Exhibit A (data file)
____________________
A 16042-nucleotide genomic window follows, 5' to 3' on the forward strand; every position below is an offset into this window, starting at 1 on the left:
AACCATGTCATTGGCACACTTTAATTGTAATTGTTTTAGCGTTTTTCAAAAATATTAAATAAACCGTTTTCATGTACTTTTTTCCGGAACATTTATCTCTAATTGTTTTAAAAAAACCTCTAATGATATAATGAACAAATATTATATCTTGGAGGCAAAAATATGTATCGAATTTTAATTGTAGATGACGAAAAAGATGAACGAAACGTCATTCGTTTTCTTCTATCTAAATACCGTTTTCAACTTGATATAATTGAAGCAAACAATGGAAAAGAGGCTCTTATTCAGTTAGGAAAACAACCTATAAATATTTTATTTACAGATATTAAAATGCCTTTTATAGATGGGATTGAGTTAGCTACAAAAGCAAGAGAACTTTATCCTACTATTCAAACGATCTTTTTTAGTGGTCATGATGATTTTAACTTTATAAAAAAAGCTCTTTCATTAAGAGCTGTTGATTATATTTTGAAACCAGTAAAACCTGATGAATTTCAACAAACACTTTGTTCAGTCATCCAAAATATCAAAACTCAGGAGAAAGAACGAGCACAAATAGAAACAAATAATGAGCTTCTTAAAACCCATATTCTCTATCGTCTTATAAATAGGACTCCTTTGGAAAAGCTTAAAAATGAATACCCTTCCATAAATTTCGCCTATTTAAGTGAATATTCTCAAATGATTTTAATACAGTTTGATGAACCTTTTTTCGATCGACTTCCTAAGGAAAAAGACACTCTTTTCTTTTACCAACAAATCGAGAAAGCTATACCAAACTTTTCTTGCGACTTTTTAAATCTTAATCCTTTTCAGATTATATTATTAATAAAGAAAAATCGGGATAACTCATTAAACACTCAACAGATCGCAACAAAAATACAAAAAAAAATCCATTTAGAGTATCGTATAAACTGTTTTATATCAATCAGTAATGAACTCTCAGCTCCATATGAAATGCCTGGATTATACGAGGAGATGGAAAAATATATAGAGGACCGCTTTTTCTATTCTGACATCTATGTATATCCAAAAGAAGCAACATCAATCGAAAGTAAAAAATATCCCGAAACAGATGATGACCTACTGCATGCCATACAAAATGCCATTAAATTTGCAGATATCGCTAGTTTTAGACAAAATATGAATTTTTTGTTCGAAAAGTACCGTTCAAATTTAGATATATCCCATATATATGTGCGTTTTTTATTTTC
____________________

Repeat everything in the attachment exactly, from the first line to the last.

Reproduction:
A 16042-nucleotide genomic window follows, 5' to 3' on the forward strand; every position below is an offset into this window, starting at 1 on the left:
AACCATGTCATTGGCACACTTTAATTGTAATTGTTTTAGCGTTTTTCAAAAATATTAAATAAACCGTTTTCATGTACTTTTTTCCGGAACATTTATCTCTAATTGTTTTAAAAAAACCTCTAATGATATAATGAACAAATATTATATCTTGGAGGCAAAAATATGTATCGAATTTTAATTGTAGATGACGAAAAAGATGAACGAAACGTCATTCGTTTTCTTCTATCTAAATACCGTTTTCAACTTGATATAATTGAAGCAAACAATGGAAAAGAGGCTCTTATTCAGTTAGGAAAACAACCTATAAATATTTTATTTACAGATATTAAAATGCCTTTTATAGATGGGATTGAGTTAGCTACAAAAGCAAGAGAACTTTATCCTACTATTCAAACGATCTTTTTTAGTGGTCATGATGATTTTAACTTTATAAAAAAAGCTCTTTCATTAAGAGCTGTTGATTATATTTTGAAACCAGTAAAACCTGATGAATTTCAACAAACACTTTGTTCAGTCATCCAAAATATCAAAACTCAGGAGAAAGAACGAGCACAAATAGAAACAAATAATGAGCTTCTTAAAACCCATATTCTCTATCGTCTTATAAATAGGACTCCTTTGGAAAAGCTTAAAAATGAATACCCTTCCATAAATTTCGCCTATTTAAGTGAATATTCTCAAATGATTTTAATACAGTTTGATGAACCTTTTTTCGATCGACTTCCTAAGGAAAAAGACACTCTTTTCTTTTACCAACAAATCGAGAAAGCTATACCAAACTTTTCTTGCGACTTTTTAAATCTTAATCCTTTTCAGATTATATTATTAATAAAGAAAAATCGGGATAACTCATTAAACACTCAACAGATCGCAACAAAAATACAAAAAAAAATCCATTTAGAGTATCGTATAAACTGTTTTATATCAATCAGTAATGAACTCTCAGCTCCATATGAAATGCCTGGATTATACGAGGAGATGGAAAAATATATAGAGGACCGCTTTTTCTATTCTGACATCTATGTATATCCAAAAGAAGCAACATCAATCGAAAGTAAAAAATATCCCGAAACAGATGATGACCTACTGCATGCCATACAAAATGCCATTAAATTTGCAGATATCGCTAGTTTTAGACAAAATATGAATTTTTTGTTCGAAAAGTACCGTTCAAATTTAGATATATCCCATATATATGTGCGTTTTTTATTTTC